Atlas of Cursed Places: A Travel Guide to Dangerous and Frightful Destinations by Olivier le Carrer

This was an impulse buy (“there’s a book called what?”).  I regretted it almost immediately as I don’t have a good track record with books with catchy titles.

Then it arrived and I was impressed by how pretty it is.  The text is accompanied by lots of old maps.  I could spend hours trying to narrow down the timeline of some of the maps given the obsolete country names (opening to a random page, British East Africa and Italian Somali Land).

What passes as a cursed place for le Carrer is pretty random but once I started to get into it I was intrigued.  It’s everything from Gaza (for obvious reasons) to a place in India where the coal underground is perpetually burning, to Nauru (“blighted by phosphate”, ie completely ruined by mining operations).  Myths are debunked along the way, particularly the Bermuda Triangle and the Nevada Triangle (in the case of the latter, it’s the thermals that bring planes down).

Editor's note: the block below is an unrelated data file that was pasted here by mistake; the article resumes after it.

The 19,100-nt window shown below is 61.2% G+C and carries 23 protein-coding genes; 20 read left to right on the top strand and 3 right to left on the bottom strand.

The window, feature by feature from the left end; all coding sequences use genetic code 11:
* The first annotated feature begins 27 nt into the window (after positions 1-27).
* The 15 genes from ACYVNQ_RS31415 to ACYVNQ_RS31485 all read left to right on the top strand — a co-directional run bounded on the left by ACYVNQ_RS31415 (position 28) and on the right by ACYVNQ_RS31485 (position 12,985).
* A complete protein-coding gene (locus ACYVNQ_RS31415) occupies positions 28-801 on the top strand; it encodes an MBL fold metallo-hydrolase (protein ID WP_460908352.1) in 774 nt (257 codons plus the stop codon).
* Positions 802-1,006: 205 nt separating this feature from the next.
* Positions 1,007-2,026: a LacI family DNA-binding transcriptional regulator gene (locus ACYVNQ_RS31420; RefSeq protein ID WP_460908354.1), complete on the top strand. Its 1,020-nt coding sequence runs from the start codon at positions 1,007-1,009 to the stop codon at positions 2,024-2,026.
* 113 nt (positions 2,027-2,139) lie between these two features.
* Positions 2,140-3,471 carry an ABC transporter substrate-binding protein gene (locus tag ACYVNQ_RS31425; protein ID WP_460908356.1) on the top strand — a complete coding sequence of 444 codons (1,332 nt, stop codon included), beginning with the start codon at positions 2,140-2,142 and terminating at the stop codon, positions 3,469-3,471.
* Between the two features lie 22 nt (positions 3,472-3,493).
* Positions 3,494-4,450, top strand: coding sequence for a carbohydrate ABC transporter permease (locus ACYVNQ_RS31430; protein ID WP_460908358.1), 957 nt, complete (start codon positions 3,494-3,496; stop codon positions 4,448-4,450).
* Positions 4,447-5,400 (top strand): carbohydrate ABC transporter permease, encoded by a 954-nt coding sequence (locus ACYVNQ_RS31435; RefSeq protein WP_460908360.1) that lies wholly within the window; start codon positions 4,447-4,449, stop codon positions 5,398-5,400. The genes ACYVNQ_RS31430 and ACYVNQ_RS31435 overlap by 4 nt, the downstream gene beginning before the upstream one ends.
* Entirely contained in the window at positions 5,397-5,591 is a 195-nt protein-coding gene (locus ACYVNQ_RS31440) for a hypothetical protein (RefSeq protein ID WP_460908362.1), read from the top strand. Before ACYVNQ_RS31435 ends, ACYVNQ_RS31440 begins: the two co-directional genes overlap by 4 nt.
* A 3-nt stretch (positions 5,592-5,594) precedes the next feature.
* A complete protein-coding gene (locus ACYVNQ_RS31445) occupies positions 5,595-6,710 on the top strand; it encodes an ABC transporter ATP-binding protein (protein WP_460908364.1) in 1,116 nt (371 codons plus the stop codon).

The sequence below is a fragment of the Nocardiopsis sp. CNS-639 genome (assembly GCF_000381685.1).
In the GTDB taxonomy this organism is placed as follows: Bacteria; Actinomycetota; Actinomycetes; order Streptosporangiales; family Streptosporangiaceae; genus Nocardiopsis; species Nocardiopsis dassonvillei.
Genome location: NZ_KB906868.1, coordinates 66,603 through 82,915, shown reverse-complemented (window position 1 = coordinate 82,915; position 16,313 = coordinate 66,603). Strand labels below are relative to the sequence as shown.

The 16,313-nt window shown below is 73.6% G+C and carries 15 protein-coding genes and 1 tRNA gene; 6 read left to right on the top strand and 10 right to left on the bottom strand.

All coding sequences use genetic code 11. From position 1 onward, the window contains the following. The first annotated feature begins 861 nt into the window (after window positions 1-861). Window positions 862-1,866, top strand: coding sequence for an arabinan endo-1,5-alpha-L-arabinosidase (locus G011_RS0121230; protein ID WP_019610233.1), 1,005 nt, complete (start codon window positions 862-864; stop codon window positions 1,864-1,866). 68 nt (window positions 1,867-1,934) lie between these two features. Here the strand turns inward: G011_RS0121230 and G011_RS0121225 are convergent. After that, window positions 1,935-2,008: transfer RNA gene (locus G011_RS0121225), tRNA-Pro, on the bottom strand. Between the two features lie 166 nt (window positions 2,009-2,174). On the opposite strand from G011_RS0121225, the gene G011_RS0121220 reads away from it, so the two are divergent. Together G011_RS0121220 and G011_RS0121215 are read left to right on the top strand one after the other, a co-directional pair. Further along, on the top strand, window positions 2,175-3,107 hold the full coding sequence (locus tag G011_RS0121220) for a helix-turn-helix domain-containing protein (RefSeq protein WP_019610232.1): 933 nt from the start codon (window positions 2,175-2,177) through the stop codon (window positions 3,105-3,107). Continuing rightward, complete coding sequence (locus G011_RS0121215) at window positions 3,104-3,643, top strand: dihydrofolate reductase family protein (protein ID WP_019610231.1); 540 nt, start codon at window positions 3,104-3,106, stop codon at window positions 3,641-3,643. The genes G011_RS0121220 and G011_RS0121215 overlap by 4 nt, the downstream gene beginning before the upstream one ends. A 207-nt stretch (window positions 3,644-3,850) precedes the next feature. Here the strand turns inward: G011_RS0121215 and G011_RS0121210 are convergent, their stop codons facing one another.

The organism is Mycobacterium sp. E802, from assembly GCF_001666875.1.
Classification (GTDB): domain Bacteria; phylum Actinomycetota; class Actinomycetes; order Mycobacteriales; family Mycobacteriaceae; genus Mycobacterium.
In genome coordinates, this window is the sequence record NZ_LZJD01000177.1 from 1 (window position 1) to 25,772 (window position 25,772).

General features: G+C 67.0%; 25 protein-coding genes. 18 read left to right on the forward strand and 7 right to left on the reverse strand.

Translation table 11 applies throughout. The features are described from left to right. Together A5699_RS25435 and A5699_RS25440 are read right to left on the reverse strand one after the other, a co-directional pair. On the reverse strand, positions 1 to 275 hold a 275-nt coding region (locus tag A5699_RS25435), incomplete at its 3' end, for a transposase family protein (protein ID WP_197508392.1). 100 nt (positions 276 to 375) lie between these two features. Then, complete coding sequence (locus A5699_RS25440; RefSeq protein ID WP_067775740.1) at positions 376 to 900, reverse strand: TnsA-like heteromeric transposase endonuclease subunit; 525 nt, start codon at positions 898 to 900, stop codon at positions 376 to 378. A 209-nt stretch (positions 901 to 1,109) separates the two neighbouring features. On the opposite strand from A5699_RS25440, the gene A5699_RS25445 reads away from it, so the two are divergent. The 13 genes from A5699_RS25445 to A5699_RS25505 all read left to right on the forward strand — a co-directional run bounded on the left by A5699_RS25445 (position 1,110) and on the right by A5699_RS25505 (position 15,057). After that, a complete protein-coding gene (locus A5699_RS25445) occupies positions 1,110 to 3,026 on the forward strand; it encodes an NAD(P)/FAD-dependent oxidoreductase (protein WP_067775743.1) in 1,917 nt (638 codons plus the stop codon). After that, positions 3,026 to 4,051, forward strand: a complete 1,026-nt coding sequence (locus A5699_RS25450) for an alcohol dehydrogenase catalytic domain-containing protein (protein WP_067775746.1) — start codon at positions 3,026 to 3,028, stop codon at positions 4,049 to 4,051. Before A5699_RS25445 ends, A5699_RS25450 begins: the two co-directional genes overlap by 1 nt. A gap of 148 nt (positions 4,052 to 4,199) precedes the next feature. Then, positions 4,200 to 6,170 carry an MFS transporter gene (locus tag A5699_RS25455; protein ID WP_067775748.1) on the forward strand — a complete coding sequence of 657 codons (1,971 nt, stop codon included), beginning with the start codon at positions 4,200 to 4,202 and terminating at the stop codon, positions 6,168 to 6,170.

The book is arranged by longitude, which is a really interesting perspective.

Because it’s not a narrative it’s the sort of thing you can dip in and out of, and I found myself picking it up when I had a spare few minutes over a couple of months.  By the end I was really enjoying it – it made me think about what gives a place a mythic bad reputation, and is packed with a lot more fascinating facts than I anticipated.  This is on top of the maps as mentioned above.

Looks pretty and made me think, a definite thumbs up.

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